Public interest in healthy-eating habits against the backdrop of the coronavirus pandemic is fuelling demand for “superfood powders” in spite of continuing scientific debate about the category’s authenticity and claimed health benefits.
The insight was revealed in an FMI study that showed roughly 65 per cent of consumers are actively seeking to purchase food and beverages with supplements such as moringa, maca, hemp, and matcha – with 25 per cent specifically looking to buy “superfoods”. Firms in the US marketing immunity-oriented products have seen a more than 40 per cent year on year surge in multivitamin sales.
Products containing these superfoods powders are now more likely to be found on supermarket shelves, having broken out of their traditional domain at health food stores to take an opportunity in the market opened by widespread fear of the virus and more health-conscious behaviours, the FMI said.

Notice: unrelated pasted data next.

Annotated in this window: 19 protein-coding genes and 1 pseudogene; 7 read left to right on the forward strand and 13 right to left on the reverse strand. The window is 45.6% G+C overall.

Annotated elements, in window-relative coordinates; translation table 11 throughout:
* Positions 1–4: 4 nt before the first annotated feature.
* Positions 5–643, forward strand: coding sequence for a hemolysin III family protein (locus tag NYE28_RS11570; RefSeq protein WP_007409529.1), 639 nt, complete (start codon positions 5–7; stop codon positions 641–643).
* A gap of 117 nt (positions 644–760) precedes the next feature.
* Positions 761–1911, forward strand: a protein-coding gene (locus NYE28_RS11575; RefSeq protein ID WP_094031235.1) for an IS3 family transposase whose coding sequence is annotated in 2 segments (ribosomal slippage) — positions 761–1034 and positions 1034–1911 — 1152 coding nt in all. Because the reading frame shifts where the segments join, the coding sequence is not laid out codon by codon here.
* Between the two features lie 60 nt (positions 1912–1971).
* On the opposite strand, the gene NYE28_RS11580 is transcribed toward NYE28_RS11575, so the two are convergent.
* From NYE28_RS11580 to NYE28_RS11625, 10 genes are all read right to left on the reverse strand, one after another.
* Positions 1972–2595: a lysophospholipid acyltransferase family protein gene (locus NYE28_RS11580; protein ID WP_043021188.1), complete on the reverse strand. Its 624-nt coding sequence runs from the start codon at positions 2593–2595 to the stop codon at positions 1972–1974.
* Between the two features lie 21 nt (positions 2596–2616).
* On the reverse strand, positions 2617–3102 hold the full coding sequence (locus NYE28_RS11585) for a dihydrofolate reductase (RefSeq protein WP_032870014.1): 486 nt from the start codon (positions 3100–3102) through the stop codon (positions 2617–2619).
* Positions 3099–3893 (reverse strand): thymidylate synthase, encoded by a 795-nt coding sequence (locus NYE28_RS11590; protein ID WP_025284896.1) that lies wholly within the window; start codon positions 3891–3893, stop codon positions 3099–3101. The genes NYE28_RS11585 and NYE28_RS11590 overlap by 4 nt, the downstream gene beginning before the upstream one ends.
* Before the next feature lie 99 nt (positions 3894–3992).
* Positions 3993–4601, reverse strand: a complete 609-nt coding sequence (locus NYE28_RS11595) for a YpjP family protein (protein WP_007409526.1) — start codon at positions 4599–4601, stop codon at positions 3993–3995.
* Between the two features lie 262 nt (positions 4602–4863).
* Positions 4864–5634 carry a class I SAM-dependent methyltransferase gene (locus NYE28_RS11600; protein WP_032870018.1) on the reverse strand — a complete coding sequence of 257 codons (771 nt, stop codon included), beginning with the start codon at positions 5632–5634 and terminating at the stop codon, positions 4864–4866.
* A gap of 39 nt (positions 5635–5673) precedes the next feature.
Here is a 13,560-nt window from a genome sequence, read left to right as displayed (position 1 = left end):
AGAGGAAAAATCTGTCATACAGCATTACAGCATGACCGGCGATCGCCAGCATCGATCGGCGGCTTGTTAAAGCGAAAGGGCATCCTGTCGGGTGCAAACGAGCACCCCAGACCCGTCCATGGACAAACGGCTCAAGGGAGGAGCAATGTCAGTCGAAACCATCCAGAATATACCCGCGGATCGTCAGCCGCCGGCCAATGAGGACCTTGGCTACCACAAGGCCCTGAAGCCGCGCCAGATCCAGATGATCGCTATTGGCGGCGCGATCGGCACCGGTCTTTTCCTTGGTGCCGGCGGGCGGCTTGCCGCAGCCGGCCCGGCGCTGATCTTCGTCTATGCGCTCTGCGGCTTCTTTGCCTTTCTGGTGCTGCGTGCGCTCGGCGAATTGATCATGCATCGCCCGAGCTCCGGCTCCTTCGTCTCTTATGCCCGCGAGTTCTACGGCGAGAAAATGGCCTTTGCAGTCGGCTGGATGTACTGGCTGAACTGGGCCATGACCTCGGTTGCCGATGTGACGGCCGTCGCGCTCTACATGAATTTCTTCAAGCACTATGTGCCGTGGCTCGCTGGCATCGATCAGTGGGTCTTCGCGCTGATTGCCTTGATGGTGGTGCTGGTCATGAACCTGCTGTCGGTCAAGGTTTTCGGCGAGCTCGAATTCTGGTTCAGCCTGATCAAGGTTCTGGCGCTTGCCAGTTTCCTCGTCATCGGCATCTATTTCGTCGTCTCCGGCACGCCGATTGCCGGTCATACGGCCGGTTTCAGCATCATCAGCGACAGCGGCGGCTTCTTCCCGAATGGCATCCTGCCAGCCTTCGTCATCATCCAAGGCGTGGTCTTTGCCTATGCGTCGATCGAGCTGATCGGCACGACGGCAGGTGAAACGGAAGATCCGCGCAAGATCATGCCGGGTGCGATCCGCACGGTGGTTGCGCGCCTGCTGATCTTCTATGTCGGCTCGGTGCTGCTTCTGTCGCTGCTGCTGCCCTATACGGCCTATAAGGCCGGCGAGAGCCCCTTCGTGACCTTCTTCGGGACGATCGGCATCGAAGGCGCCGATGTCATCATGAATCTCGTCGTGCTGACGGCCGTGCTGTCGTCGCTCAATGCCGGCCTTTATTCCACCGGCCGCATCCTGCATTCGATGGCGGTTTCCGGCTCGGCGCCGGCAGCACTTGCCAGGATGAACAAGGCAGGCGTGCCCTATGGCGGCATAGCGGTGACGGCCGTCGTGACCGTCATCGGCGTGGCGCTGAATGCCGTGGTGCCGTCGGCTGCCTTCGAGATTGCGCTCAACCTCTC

The burgeoning consumer trend is likely to provide more openings for East and South Asian growth in the category.
“Consumers are substantially looking for plant-based protein, with various startups delivering novel categories of alternatives to dairy and meat,” said an analyst with the FMI.
“As these startups build up, few are innovating new types of plant-based protein that go beyond soy or nuts. Algae protein, pea protein, and chickpeas are witnessing strong early-phase momentum.”